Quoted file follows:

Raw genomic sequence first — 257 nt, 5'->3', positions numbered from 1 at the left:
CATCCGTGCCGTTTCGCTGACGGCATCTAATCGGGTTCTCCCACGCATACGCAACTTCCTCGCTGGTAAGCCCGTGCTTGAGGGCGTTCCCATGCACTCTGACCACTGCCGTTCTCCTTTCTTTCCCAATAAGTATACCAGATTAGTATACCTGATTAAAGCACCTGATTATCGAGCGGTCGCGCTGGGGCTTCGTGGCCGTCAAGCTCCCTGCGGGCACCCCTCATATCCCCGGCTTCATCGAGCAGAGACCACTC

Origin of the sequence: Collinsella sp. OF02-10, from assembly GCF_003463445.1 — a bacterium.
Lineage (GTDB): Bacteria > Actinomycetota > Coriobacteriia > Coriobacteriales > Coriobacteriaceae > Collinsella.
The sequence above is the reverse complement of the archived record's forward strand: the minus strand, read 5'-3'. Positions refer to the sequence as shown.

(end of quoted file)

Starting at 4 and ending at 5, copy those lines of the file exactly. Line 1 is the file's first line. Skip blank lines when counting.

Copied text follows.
Lineage (GTDB): Bacteria > Actinomycetota > Coriobacteriia > Coriobacteriales > Coriobacteriaceae > Collinsella.
The sequence above is the reverse complement of the archived record's forward strand: the minus strand, read 5'-3'. Positions refer to the sequence as shown.